Russian company Kalashnikov have released a robot – and it’s not quite what anyone expected.
‘Igorek’ (‘little Igor’, not its official name) was revealed to the public on Monday in Moscow by the company behind the famous AK-47 gun which has sold more than 100 million units worldwide.
The 13-feet (3.96m) tall, 4.5-tonne, manned robot is designed for “carrying out engineering and combat tasks”, according to Kalashnikov, at the ARMY Forum.
The Forum describes itself as the “world’s leading exhibition of arms and military equipment, the authoritative platform for discussing innovative ideas and developments for the armed forces”.
For the moment, however, Igorek is completely immobile.
At a time when world domination by robots can feel uncomfortably close, Russian social media did not hold back in their mocking of the machine.
Online community Lentach asked its followers to begin posting memes of Igorek.
A manipulated image of Russian opposition leader Alexei Nalalny in the arms of Igorek, was also shared.
As robots compete to become smaller, sleeker and smarter, Russians asked why did Kalashnikov make a machine that is large, bulky, and unable to move.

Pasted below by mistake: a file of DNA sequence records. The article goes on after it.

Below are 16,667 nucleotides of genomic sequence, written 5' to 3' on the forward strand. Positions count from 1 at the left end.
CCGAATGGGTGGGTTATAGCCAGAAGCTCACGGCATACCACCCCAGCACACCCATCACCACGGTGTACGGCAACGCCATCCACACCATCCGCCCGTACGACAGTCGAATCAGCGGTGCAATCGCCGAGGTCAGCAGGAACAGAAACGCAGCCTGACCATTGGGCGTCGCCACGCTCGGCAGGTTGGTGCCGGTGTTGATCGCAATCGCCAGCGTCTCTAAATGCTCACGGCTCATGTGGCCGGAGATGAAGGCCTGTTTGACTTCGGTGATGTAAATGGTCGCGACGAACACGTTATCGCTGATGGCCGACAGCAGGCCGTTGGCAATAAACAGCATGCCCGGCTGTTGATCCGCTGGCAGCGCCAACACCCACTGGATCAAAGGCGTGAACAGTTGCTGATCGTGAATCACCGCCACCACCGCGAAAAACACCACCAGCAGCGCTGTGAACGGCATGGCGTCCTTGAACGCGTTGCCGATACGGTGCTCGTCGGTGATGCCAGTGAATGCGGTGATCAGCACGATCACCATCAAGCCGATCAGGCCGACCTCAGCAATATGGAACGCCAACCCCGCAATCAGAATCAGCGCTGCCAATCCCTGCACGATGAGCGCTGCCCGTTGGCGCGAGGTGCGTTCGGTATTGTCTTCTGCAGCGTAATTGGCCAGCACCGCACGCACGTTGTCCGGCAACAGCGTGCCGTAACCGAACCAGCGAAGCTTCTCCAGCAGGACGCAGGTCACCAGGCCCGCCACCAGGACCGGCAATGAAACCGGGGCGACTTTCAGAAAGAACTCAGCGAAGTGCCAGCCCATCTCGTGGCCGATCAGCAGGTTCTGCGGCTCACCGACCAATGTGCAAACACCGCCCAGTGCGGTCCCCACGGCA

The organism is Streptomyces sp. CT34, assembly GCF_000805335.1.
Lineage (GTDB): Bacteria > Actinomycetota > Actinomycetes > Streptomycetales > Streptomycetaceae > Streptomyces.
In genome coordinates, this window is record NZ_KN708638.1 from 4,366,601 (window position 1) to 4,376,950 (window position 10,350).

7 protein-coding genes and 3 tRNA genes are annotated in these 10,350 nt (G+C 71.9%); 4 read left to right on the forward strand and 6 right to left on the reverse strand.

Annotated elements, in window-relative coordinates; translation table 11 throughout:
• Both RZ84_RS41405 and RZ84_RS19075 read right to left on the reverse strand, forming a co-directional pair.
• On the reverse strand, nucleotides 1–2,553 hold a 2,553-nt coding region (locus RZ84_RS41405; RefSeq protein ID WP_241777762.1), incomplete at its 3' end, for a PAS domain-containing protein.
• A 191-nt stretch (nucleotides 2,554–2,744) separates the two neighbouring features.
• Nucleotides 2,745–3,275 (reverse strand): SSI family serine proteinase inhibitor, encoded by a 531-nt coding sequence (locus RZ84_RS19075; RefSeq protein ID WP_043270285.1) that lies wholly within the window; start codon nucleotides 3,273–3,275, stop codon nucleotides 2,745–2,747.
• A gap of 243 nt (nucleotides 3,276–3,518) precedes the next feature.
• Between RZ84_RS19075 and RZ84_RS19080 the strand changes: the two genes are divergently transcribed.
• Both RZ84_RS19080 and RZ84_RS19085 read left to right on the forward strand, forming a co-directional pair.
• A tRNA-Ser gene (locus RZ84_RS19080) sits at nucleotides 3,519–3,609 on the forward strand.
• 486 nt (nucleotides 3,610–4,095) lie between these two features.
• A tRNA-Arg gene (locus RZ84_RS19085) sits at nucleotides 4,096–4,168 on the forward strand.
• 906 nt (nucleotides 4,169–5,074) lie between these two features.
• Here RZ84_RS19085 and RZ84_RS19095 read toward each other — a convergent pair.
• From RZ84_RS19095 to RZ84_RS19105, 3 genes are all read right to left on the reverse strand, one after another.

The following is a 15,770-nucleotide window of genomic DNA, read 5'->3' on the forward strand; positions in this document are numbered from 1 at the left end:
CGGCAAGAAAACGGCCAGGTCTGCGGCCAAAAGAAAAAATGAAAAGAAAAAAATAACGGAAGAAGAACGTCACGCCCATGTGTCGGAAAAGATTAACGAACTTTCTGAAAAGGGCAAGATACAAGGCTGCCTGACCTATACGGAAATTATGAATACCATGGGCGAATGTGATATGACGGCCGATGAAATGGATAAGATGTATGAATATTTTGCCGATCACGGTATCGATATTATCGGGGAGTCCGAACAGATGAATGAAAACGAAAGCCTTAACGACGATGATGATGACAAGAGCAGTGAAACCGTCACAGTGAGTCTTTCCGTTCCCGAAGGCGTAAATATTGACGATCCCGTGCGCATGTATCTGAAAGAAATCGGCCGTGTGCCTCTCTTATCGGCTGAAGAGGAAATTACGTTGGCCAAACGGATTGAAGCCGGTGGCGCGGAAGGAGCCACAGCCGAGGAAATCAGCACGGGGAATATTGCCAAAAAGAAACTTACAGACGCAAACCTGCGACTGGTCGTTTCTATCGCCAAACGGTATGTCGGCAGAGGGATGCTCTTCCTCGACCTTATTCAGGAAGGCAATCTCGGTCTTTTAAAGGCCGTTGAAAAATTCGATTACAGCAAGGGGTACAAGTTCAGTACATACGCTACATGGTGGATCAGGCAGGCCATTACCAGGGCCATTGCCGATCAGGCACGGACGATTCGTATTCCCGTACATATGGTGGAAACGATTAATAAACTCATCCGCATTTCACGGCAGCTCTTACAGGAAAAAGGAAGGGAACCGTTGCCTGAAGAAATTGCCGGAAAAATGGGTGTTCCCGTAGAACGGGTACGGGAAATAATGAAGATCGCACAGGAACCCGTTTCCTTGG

“Someone please give Kalashnikov a link to Boston Dynamics”, wrote one Facebook user, referring to the American engineering company behind Cheetah, a four-footed robot which runs faster than champion sprinter Usain Bolt.
Another posted a picture of a drunk man on all fours, resembling the Cheetah, and joked “Kalashnikov have produced for the first time the human version of its Igorek robot”.
One Twitter user replied to a video of dogs herding sheep in New Zealand saying they would “soon be replaced by the Igorek robot”.
Many suggested similarities between Igorek and robots which made their names in films of the 1980s, including in the original Star Wars trilogy.
In one image, an ED-209 from the 1987 film Robocop asks Igorek, “What are you?”
“I’d like to see Igorek kill itself running into a wall right after the Russian Post drone”, another tweet read, referring to an incident in April when a postal drone crashed into a wall on its maiden flight.
Russian media also responded with a good dose of scepticism to Kalashnikov’s latest development, although none offered an explanation about why the company had made Igorek.
One military expert, quoted in newspaper Kommersant, was quoted as saying the US takes naming its weaponry more seriously than Russia does:
“In the US, for example, if we’re talking about an air carrier, it is definitely going to be called ‘President’, a strategic submarine is called after a state, but Russian weapons are for some reason called with diminutive names [like Igorek].”
Kalashnikov has said it hopes to display an improved version of the robot at the ARMY Forum in 2020.